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fcntl(2) [bsd man page]

FCNTL(2)							System Calls Manual							  FCNTL(2)

NAME
fcntl - file control SYNOPSIS
#include <fcntl.h> res = fcntl(fd, cmd, arg) int res; int fd, cmd, arg; DESCRIPTION
Fcntl provides for control over descriptors. The argument fd is a descriptor to be operated on by cmd as follows: F_DUPFD Return a new descriptor as follows: Lowest numbered available descriptor greater than or equal to arg. Same object references as the original descriptor. New descriptor shares the same file pointer if the object was a file. Same access mode (read, write or read/write). Same file status flags (i.e., both file descriptors share the same file status flags). The close-on-exec flag associated with the new file descriptor is set to remain open across execv(2) system calls. F_GETFD Get the close-on-exec flag associated with the file descriptor fd. If the low-order bit is 0, the file will remain open across exec, otherwise the file will be closed upon execution of exec. F_SETFD Set the close-on-exec flag associated with fd to the low order bit of arg (0 or 1 as above). F_GETFL Get descriptor status flags, as described below. F_SETFL Set descriptor status flags. F_GETOWN Get the process ID or process group currently receiving SIGIO and SIGURG signals; process groups are returned as negative values. F_SETOWN Set the process or process group to receive SIGIO and SIGURG signals; process groups are specified by supplying arg as nega- tive, otherwise arg is interpreted as a process ID. The flags for the F_GETFL and F_SETFL flags are as follows: O_NONBLOCK Non-blocking I/O; if no data is available to a read call, or if a write operation would block, the call returns -1 with the error EWOULDBLOCK. O_APPEND Force each write to append at the end of file; corresponds to the O_APPEND flag of open(2). O_ASYNC Enable the SIGIO signal to be sent to the process group when I/O is possible, e.g., upon availability of data to be read. RETURN VALUE
Upon successful completion, the value returned depends on cmd as follows: F_DUPFD A new file descriptor. F_GETFD Value of flag (only the low-order bit is defined). F_GETFL Value of flags. F_GETOWN Value of file descriptor owner. other Value other than -1. Otherwise, a value of -1 is returned and errno is set to indicate the error. ERRORS
Fcntl will fail if one or more of the following are true: [EBADF] Fildes is not a valid open file descriptor. [EMFILE] Cmd is F_DUPFD and the maximum allowed number of file descriptors are currently open. [EINVAL] Cmd is F_DUPFD and arg is negative or greater than the maximum allowable number (see getdtablesize(2)). [ESRCH] Cmd is F_SETOWN and the process ID given as argument is not in use. SEE ALSO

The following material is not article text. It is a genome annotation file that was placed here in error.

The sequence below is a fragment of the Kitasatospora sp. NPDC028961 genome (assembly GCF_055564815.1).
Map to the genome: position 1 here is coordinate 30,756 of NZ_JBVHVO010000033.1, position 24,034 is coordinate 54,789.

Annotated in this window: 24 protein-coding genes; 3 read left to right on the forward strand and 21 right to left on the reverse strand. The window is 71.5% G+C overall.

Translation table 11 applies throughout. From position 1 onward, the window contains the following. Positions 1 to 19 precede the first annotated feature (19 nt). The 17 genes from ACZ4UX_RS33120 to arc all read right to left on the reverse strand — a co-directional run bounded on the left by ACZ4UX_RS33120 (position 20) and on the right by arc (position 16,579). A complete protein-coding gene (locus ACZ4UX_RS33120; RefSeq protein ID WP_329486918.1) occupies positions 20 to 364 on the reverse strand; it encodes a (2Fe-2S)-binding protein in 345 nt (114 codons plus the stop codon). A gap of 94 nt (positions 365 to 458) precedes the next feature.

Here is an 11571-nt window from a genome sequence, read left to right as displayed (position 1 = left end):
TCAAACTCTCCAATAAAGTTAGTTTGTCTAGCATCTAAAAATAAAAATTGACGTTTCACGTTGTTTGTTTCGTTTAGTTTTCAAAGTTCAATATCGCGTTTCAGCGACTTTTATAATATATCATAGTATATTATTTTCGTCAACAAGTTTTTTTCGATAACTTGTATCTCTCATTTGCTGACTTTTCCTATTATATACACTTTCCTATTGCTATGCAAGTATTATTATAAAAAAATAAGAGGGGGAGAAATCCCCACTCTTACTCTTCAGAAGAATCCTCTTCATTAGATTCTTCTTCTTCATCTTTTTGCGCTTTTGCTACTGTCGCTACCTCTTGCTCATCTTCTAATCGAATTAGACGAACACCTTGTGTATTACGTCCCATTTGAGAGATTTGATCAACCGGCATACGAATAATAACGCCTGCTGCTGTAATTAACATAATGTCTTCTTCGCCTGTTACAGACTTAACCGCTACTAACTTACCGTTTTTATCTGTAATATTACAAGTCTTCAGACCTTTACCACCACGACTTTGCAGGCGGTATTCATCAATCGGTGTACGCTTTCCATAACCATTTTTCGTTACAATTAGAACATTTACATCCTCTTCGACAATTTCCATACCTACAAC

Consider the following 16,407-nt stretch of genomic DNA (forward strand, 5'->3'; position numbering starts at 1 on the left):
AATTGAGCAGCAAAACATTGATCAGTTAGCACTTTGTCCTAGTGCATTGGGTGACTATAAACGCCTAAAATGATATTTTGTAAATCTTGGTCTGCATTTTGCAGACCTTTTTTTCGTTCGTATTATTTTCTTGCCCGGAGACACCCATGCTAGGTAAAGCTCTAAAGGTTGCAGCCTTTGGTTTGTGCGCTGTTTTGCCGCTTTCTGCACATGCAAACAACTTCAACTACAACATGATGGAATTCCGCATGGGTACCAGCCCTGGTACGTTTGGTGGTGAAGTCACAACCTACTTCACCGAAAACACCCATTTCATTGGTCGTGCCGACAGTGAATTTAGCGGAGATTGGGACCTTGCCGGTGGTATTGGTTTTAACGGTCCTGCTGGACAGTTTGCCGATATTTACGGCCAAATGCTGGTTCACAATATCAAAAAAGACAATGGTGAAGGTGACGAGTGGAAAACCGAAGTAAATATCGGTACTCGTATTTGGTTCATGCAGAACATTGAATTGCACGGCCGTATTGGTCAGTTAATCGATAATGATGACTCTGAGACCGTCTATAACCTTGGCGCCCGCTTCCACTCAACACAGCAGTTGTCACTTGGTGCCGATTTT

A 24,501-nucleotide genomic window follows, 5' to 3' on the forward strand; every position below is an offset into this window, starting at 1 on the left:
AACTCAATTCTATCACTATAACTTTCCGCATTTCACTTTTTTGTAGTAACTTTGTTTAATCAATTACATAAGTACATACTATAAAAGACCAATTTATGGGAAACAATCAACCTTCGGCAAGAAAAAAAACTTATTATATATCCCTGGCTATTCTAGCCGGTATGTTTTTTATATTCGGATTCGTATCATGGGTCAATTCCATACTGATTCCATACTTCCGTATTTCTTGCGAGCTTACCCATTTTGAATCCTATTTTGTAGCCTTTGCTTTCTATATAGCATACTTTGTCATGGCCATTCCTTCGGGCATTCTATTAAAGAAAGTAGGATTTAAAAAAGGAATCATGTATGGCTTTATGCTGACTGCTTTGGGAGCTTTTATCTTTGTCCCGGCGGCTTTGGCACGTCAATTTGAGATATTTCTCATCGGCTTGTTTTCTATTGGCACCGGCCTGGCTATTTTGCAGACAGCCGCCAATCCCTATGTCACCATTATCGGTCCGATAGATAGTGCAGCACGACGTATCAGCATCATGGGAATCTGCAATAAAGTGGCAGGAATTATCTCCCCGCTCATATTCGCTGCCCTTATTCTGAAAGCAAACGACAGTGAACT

close(2), execve(2), getdtablesize(2), open(2), sigvec(2) BUGS
The asynchronous I/O facilities of O_NONBLOCK and O_ASYNC are currently available only for tty and socket operations. 4.2 Berkeley Distribution Nov 30, 1994 FCNTL(2)

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DUP(2)							      BSD System Calls Manual							    DUP(2)

NAME
dup, dup2, dup3 -- duplicate an existing file descriptor LIBRARY
Standard C Library (libc, -lc) SYNOPSIS
#include <unistd.h> int dup(int oldd); int dup2(int oldd, int newd); int dup3(int oldd, int newd, int flags); DESCRIPTION
dup() duplicates an existing object descriptor and returns its value to the calling process (newd = dup(oldd)). The argument oldd is a small non-negative integer index in the per-process descriptor table. The value must be less than the size of the table, which is returned by getdtablesize(3). The new descriptor returned by the call is the lowest numbered descriptor currently not in use by the process. The object referenced by the descriptor does not distinguish between oldd and newd in any way. Thus if newd and oldd are duplicate refer- ences to an open file, read(2), write(2) and lseek(2) calls all move a single pointer into the file, and append mode, non-blocking I/O and asynchronous I/O options are shared between the references. If a separate pointer into the file is desired, a different object reference to the file must be obtained by issuing an additional open(2) call. The close-on-exec flag on the new file descriptor is unset. In dup2(), the value of the new descriptor newd is specified. If this descriptor is already in use, the descriptor is first deallocated as if a close(2) call had been done first. If newd and oldd are the same, the call has no effect. dup3() behaves exactly like dup2() only it allows extra flags to be set on the returned file descriptor. The following flags are valid: O_CLOEXEC Set the ``close-on-exec'' property. O_NONBLOCK Sets non-blocking I/O. O_NOSIGPIPE Return EPIPE instead of raising SIGPIPE. RETURN VALUES
The value -1 is returned if an error occurs in either call. The external variable errno indicates the cause of the error. ERRORS
All three functions may fail if: [EBADF] oldd is not a valid active descriptor or newd is not in the range of valid file descriptors. The dup() function may also fail if: [EMFILE] Too many descriptors are active. The dup3() function will also fail if: [EINVAL] flags is other than O_NONBLOCK or O_CLOEXEC. SEE ALSO
accept(2), close(2), fcntl(2), open(2), pipe(2), socket(2), socketpair(2), getdtablesize(3) STANDARDS
The dup() and dup2() functions conform to ISO/IEC 9945-1:1990 (``POSIX.1''). HISTORY
The dup3() function is inspired from Linux and appeared in NetBSD 6.0. BSD
January 23, 2012 BSD

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